18 Jul 2016

The Court of Appeal has confirmed that the territorial scope of UK discrimination legislation is no wider than that applicable to unfair dismissal cases. Consequently, it declined to accept discrimination claims made by two British Army interpreters employed in Afghanistan.

The Court of Appeal has confirmed that the territorial scope of UK discrimination legislation is no wider than that applicable to unfair dismissal cases. Consequently, it declined to accept discrimination claims made by two British Army interpreters employed in Afghanistan.

Background

The law regarding the territorial scope of unfair dismissal protection is well established. An employee will typically qualify for such protection against unfair dismissal if their employment has a ‘sufficiently strong connection’ with Great Britain. In addition to employees who ordinarily work in Great Britain, this might include employees who, for example:

  • are ‘peripatetic employees’ – that is, they move between jurisdictions but are based in Great Britain;
  • are ‘expatriate employees’ – that is, they are posted abroad by a British employer to further the business of that employer; or
  • otherwise have an equally strong connection with Great Britain.

However, the territorial scope of discrimination protection under the Equality Act 2010 (EqA 2010) has not been heavily scrutinised.

In R (on the application of Hottak & AL) v The Secretary of State for Foreign and Commonwealth Affairs, the Court was asked to determine whether the territorial scope of discrimination law under EqA 2010 should be applied more widely than the rules which apply to unfair dismissal law.

Mr Hottak and one other anonymous claimant (the Claimants) were employed as interpreters by the British Government in Afghanistan from 2006. They both left their employment at some point before December 2012, after they received death threats by reason of their work.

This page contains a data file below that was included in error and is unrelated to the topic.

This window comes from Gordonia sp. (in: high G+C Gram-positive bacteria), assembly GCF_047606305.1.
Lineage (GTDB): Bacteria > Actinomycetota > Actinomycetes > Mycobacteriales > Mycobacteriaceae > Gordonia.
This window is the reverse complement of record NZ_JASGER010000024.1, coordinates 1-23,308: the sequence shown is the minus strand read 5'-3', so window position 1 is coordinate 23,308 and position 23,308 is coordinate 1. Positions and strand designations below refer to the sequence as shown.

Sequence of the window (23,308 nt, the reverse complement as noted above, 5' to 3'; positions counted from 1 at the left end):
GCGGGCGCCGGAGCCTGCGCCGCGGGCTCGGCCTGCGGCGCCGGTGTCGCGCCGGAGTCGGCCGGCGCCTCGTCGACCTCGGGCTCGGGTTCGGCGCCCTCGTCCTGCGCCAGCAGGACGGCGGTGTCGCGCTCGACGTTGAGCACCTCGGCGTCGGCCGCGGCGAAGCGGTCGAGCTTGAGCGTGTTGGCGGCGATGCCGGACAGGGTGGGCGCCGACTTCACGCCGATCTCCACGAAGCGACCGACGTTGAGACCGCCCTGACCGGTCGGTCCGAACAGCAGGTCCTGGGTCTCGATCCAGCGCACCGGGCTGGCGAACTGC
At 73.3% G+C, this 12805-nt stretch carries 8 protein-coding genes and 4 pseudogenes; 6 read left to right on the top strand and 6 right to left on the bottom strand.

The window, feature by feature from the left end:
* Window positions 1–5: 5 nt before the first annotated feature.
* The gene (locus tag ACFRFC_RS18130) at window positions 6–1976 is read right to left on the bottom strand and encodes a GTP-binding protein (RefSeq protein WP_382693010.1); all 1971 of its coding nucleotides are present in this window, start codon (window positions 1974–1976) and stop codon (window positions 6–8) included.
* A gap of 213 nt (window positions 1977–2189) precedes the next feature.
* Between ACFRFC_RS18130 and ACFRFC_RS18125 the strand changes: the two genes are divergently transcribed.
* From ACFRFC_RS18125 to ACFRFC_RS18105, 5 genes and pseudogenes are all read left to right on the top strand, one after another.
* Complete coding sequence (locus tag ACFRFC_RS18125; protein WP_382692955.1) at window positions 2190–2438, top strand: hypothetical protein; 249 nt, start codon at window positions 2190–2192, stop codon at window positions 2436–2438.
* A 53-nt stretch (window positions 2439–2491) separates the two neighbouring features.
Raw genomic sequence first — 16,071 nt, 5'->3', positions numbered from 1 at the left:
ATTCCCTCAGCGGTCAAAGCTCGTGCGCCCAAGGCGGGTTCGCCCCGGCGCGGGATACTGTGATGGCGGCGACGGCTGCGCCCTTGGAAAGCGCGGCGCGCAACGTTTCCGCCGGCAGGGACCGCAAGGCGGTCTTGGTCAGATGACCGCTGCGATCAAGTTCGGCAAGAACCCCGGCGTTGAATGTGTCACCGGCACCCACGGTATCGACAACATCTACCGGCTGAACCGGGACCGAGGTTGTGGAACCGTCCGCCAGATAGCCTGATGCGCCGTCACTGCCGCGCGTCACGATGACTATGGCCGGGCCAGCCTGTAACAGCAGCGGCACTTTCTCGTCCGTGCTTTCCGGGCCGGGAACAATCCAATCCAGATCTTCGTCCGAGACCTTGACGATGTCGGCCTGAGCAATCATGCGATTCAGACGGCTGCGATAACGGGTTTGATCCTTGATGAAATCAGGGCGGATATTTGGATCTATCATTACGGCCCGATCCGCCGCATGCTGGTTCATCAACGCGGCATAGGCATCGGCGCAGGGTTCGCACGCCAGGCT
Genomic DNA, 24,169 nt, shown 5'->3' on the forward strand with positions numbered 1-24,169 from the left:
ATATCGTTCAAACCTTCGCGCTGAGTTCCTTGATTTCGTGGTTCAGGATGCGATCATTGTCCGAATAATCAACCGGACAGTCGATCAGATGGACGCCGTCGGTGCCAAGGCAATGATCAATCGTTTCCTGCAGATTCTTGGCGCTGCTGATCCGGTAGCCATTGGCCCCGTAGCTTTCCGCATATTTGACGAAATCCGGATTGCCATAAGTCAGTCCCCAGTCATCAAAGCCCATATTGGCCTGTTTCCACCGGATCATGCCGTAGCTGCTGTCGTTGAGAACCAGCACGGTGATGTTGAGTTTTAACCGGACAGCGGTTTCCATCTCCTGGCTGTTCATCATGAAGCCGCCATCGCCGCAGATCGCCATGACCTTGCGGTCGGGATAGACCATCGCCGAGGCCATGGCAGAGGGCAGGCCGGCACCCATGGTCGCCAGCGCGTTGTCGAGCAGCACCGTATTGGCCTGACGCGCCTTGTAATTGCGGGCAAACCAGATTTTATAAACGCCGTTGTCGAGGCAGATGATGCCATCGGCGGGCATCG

After leaving their posts, the Government introduced an assistance and relocation scheme, under which Afghan interpreters would be considered for certain pay and benefits. One of the conditions of the scheme was that the interpreters were in employment on 19 December 2012. As the Claimants had already left their employment by this date, they received no benefits.

The Claimants sought to argue that the assistance and relocation scheme was discriminatory on the basis that it was less favourable than a comparable scheme made available to interpreters working in Iraq. It was alleged that the British Government had discriminated against the Claimants on the grounds of their nationality.

The High Court rejected the claims, ruling that the same territorial scope applies to both discrimination and unfair dismissal claims.

In this case, the only connection that the interpreters had to Great Britain was the identity of their employer. Their place of work was in Afghanistan, their employment contracts were governed by Afghan law and they were subject to US tax. These factors all pointed away from the employment relationship having a sufficiently close connection with Great Britain.

The Claimants appealed to the Court of Appeal.

Court of Appeal decision

The Court of Appeal dismissed the appeal. It confirmed that the territorial scope of English discrimination law was the same as that which applies to unfair dismissal law.

The Claimants argued that, due to the fundamental nature of the rights granted under the EqA 2010, they should be applied with a much wider territorial scope than that applied in unfair dismissal cases. The Court of Appeal rejected this argument and found no evidence to suggest that Parliament intended the EqA 2010 to have a wider territorial reach than other employment laws.

Comment

This decision provides welcome clarification for UK employers who engage employees overseas. In particular, having certainty in this area will allow employers to take better informed decisions around the way their overseas engagements are structured and administrated, with less risk of unforeseen discrimination claims from individuals based in workplaces abroad.

Of course, each case will turn on its facts but it is clear that having a British-based employer is not enough in itself. Something more is needed. The lack of any territorial scope provisions in our discrimination legislation has proved problematic. However, it is now apparent that a ‘sufficiently close connection’ with Great Britain and British employment law is needed, such that Parliament would have regarded it as appropriate for UK-based employment tribunals to deal with a discrimination claim.